The Generalized Anxiety Disorder 7 (GAD-7; Spitzer, Kroenke, Williams & Löwe, 2006) is a questionnaire consisting of seven items measuring symptoms of anxiety and worry. The items are scored on a four-point Likert scale (0-3), with the scores ranging from 0 to 21. Higher scores indicate greater anxiety severity, and scores that are above the cutoff of 10 are considered to be in the clinical range (Spitzer et al., 2006). Specific cut-off for Norwegian samples have been found yielding a cut-off of 8 and above for high sensitivity and specificity (Johnson, Ulvenes, Øktedalen & Hoffart, 2019).



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Ages Eligible for Study:   18 Years and older   (Adult, Older Adult)
Sexes Eligible for Study:   All
Gender Based Eligibility:   Yes
Gender Eligibility Description:   Both Biological Sex and self-representation of gender are measured. All participants are welcome to partake in the study.
Sampling Method:   Probability Sample
Study Population
The general population of parents (Age >= 18) from all regions (i.e., counties) of Norway, having equal opportunity and the probability of partaking in the study.
Criteria

Inclusion Criteria:

- Eligible participants are all parents (over 18 years) living with one or more child under 18 years, and/or a child over 18 with special needs (i.e. physical disabilities). All participants are currently living in Norway and thus experiencing identical NPIs, and who had provided digital consent to partake in the study.

How the participants were reached:

Given the time-sensitivity of the project and the strict and time-consuming process of getting approval to access registry data, the investigators did not apply for access to registry data (e.g., address, phone or e-mails of the general population), as such data access is highly strict and regulated in Norway and the time-frame of such an application could have encompassed variation in an important variable we wished to hold constant (namely identical NPIs (non-pharmacological interventions) employed over the time-frame of data collection). Thus, the investigators did not apply for registry data, reached out the population through the means elaborated below. The investigators reached out to the general Norwegian population systematically in the following six ways, with the goal of providing the entire adult population an equal opportunity to be exposed to the survey:

  1. Through broadcasting on the main national news channel of Norway which had nearly 1.1 million viewers at the time of broadcast.
  2. Using Facebook Business Advertisement where we exposed all adult Norwegian Facebook users (3.6 million; 85% of the Norwegian adult population) with an equal opportunity of being exposed to the survey in a random manner. Our survey reached a random selection of nearly 180 000 of the adult population.
  3. Broadcasting the survey on national and region radio stations across the country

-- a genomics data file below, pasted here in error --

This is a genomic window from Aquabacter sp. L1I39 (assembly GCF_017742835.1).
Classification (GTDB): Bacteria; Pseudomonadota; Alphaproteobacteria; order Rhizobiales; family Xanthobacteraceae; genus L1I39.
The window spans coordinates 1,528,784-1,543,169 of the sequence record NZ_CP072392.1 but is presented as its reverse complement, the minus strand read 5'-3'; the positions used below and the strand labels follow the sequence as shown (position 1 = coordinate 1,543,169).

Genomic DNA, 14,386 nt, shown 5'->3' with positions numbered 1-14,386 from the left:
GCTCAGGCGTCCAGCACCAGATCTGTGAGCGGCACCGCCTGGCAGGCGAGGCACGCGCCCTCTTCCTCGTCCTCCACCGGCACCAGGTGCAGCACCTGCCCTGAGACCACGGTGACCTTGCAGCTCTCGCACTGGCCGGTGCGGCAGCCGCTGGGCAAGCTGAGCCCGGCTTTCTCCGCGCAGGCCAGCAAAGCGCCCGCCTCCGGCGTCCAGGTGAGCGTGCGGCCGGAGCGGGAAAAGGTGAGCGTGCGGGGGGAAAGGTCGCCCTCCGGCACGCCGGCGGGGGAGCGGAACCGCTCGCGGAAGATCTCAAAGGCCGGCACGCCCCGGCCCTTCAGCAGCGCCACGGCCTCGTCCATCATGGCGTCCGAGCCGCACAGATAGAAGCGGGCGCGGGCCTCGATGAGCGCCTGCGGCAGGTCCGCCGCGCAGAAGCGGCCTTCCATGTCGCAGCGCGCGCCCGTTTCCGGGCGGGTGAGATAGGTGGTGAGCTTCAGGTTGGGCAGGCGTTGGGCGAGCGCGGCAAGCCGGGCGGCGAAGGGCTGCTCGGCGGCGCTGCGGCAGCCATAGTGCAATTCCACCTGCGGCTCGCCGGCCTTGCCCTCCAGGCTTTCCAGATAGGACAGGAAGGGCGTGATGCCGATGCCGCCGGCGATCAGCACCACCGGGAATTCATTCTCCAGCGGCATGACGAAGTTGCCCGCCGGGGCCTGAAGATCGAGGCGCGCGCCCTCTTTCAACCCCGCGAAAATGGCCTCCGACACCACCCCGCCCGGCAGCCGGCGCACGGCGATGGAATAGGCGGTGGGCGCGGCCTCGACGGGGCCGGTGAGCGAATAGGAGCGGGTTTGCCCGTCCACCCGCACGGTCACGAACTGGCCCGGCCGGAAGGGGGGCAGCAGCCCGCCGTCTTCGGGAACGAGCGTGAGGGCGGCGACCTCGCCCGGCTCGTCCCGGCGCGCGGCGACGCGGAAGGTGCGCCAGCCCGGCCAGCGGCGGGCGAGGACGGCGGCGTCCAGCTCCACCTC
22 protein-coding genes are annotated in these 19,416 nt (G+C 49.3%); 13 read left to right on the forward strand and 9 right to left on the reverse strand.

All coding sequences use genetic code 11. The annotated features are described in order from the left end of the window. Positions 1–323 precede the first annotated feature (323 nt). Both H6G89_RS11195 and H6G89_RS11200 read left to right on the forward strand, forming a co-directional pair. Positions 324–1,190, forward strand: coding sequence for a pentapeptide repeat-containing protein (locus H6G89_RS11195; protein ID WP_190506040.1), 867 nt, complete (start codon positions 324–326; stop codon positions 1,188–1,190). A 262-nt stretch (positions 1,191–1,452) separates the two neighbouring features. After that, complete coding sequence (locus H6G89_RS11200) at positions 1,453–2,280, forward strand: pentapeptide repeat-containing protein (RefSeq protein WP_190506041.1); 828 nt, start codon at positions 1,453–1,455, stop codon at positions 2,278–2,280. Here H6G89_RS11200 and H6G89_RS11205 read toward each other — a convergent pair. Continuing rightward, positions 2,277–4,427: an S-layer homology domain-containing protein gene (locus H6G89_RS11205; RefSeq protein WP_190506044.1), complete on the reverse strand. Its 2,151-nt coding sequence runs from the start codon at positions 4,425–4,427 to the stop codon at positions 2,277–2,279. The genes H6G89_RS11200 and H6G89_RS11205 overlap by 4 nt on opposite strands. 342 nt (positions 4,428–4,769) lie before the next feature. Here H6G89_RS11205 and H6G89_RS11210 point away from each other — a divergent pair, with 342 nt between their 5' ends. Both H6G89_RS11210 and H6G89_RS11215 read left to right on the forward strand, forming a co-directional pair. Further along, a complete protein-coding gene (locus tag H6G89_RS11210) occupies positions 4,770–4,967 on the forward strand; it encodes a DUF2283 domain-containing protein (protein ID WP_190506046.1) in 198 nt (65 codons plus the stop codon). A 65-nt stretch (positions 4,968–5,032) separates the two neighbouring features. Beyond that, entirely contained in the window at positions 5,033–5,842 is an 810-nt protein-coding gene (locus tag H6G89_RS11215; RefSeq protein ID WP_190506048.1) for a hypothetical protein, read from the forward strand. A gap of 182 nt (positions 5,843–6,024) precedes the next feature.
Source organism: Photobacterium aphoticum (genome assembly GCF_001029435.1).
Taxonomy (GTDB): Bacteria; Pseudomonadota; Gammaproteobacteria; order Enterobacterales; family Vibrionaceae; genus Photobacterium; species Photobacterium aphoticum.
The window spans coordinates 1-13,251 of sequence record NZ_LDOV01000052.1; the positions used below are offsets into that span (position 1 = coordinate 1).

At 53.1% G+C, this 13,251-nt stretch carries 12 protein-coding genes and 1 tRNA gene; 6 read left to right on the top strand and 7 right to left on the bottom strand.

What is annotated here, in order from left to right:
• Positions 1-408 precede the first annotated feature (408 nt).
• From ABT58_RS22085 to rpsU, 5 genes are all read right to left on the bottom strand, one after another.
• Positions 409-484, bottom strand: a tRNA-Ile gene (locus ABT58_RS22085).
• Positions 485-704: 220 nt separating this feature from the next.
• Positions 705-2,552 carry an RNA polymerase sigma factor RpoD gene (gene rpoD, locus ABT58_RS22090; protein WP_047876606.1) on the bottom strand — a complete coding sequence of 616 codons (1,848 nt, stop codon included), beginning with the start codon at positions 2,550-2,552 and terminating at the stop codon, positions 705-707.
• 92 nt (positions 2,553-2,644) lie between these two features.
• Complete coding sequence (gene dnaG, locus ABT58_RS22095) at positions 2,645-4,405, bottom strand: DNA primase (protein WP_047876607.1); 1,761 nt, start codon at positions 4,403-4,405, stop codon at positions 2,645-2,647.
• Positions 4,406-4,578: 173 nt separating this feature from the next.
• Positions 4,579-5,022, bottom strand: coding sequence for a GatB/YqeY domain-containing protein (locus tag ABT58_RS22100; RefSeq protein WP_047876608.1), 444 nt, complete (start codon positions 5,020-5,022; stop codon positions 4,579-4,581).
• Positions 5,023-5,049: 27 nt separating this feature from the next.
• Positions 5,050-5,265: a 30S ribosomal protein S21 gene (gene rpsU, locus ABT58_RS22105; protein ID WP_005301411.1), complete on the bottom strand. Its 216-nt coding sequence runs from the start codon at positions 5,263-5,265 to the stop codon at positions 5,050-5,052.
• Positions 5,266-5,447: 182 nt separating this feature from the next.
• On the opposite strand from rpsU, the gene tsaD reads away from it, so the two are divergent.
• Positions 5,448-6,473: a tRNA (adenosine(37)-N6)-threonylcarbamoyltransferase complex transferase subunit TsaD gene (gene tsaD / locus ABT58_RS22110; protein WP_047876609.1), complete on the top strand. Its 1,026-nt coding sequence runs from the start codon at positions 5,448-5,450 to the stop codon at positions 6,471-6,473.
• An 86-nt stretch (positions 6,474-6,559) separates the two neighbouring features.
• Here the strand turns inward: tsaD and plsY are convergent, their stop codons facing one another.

4. Broadcasting about the survey on local radio stations across the country
  5. Using national newspaper to reach out to participants about the survey
  6. Using regional and local newspapers to reach out to participants across all regions and counties in Norway.

Exclusion Criteria:

- None


Information from the National Library of Medicine

To learn more about this study, you or your doctor may contact the study research staff using the contact information provided by the sponsor.

Please refer to this study by its ClinicalTrials.gov identifier (NCT number): NCT04377074


Locations
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Norway
University of Oslo
Oslo, Norway
Sponsors and Collaborators
University of Oslo
Modum Bad Psychiatric Center
Oslo Metropolitan University
University of Bergen
Investigators
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Principal Investigator: Miriam Sinkerud Johnson, PhD Oslo Metropolitan University
Principal Investigator: Nora Paulsen Skjerdingstad University of Bergen
Principal Investigator: Omid Ebrahimi University of Oslo & Modum Bad
Principal Investigator: Asle Hoffart, PhD Modum Bad & University of Oslo
Principal Investigator: Sverre Urnes Johnson, PhD University of Oslo & Modum Bad
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Responsible Party: Sverre Urnes Johnson, Associate Professor Sverre Urnes Johnson, University of Oslo
ClinicalTrials.gov Identifier: NCT04377074    
Other Study ID Numbers: REK125510(3)
First Posted: May 6, 2020    Key Record Dates
Last Update Posted: May 6, 2020
Last Verified: May 2020
Individual Participant Data (IPD) Sharing Statement:
Plan to Share IPD: No

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Studies a U.S. FDA-regulated Drug Product: No
Studies a U.S. FDA-regulated Device Product: No
Keywords provided by Sverre Urnes Johnson, University of Oslo:
COVID-19
Parental Stress
Social distancing
Quarantine
Isolation
Non-pharmacological interventions
Disease containment strategies
Depression
Anxiety
Worry
Additional relevant MeSH terms:
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Depression
Depressive Disorder
Anxiety Disorders
Behavioral Symptoms
Mood Disorders
Mental Disorders